We often hear that Russian startups are technologically advanced, but they cannot turn ideas into money. That university scientists are busy with high science and neither know how, nor want to commercialize their inventions. It is partly true. But, fortunately, more and more Russian innovators are thinking about how to "wrap up" their project to successfully tell "business angels" and corporations about themselves. However, corporations also began to seriously reconsider their principles of working with startups.
Ekaterina Petrova, Director, GenerationS Corporate Accelerator by RVC
Most often the founders of startups are really gifted guys with very interesting ideas. But they need mentoring so they can form up and present their ideas, find investors and enter the market.
Over the past few years, a great number of educational programs in different regions were launched in Russia, some of them with the help of the Russian Venture Company (RVC) and the GenerationS accelerator. The developers are now provided with more opportunities to learn what kind of tools are available to promote their projects, how to bring a product to the market and where to look for customers. Nowadays large cities have business incubators - the sites prepared for startups. They have the workplaces and all the equipment ready.
Startups in Russia have begun to understand that they need to refine their projects in order to get venture investments, if there is a request, rather than say: "No, we have such a great idea, we know how to promote it ourselves, and we're not going to change anything. We want to sell exactly what we came up with." Now many teams, having worked with both Russian and international corporations, understand how to create a product that can be scaled.
Some time ago, as a federal platform for working with corporate innovations, we faced yet another problem: there was simply no one to offer the projects to in Russia. To develop technologies, the country needs not only a market of ideas, but also a market of customers. We started working with corporations, explaining the prospects of fruitful cooperation with technology developers. We did our best to persuade large companies that they had to spend some resources and time to consider new technological ideas and support those who they got interested in, not just keep an eye on a startup and wait for it to finalize the product by its own efforts.
By now, the creation of corporate venture capital funds has already become a trend. The fashion for acceleration and innovation has come to Russia. Things are happening much faster now than a few years ago. There were examples when a corporation that invested in a startup successfully withdrew from it and made a good profit. And then acquired it, because its solution fit well with the business logic of the company.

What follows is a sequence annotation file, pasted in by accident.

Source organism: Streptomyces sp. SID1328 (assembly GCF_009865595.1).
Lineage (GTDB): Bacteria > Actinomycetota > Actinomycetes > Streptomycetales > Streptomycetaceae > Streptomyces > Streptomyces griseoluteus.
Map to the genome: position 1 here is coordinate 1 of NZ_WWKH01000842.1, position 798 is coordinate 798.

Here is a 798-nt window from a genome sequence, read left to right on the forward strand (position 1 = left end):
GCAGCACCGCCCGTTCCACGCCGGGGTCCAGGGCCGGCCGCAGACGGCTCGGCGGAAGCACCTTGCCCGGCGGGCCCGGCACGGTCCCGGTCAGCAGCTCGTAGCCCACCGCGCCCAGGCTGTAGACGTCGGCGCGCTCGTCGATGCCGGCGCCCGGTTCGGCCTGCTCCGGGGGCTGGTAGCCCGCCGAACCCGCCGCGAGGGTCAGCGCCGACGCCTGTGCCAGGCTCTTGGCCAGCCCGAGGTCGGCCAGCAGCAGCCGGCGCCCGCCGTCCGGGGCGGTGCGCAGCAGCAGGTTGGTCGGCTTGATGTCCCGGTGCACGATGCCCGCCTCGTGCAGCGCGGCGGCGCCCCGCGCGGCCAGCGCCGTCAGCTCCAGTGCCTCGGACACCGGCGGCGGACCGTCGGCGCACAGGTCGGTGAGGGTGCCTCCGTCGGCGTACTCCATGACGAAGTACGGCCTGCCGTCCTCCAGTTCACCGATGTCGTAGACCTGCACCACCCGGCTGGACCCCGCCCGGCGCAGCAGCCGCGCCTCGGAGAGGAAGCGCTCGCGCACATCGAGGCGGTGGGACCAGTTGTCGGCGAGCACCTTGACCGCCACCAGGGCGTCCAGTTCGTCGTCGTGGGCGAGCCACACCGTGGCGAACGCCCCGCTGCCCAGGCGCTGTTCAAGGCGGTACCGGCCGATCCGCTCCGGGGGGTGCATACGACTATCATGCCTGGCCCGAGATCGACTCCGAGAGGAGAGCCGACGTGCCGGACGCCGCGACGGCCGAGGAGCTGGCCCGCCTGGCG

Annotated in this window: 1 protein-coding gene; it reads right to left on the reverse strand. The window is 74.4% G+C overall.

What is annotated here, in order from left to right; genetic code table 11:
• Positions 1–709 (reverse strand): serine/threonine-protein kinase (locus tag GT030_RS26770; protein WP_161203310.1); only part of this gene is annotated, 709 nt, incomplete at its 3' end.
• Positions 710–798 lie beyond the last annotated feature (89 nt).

Thus, in February 2018, MTS bought 100% of MDTZK LLC (operating under the Ticketland.ru brand) for RUB 3.3 billion, and 78.2% of the Ponominalu.ru brand for RUB 495 million. The first company was sold by a number of investors and the iTech Capital fund. In the acquisition of Ponominalu.ru the sellers were the entities of its founders and the Buran Venture Capital fund. In April 2019, Sberbank bought 100% of the online recruiter Rabota.ru for about RUB 500 million. In October 2018, Yandex became the sole owner of the Edadeal startup, increasing its stake in it from 10% to 100% by spending RUB 233 million.
Another interesting feature of Russian innovation projects is their unpretentiousness. If they have decided to enter the market, they are making every effort to succeed. For example, an average startup in Israel would immediately put up a high price tag and its representatives would not go to talks with a particular client 5-10 times - one round is enough. Our startups, even if they have unique technologies, are trying to find an optimal approach and a comprehensive solution, where they will earn money and the client will work with them comfortably. Our innovators are moving in the right direction. International venture capitalists, whether from Singapore, China or Europe, are now interested in working with startups from Russia.
There is no need for startups to leave Russia. For example, a GenerationS alumnus, the Perm-based RCML company, created a universal controller for industrial robots and entered the US and Chinese markets with this product. The company also cooperates with German Ktsk Robotics, Swedish ABB and other industrial robot manufacturers. The RCML headquarters was established in Perm and still remains there.
What happens next
Our common task is, on the one hand, to make sure that there are many high-quality R&D projects in Russia, and on the other hand, that more and more corporations interact with them. The creation of new ideas and tools should be encouraged. Now corporations are interested, for example, in hackathons - this is a team competition of developers, in which a specific technical task is set, and the participants must find a solution by the finale. It is in such places where talented developers gather together and communicate directly with technical specialists about the work tasks. There should be as many hackathons in Russia as possible, including those involving students and schoolchildren.
We expect the number of technology developers, venture capitalists and “business angels” in Russia to grow every year, as well as the level of government support. In particular, there should be more activities aimed at business networking and communication of technology startup founders with potential investors. This will increase the level of trust between them and help them enter the market with truly breakthrough technological solutions.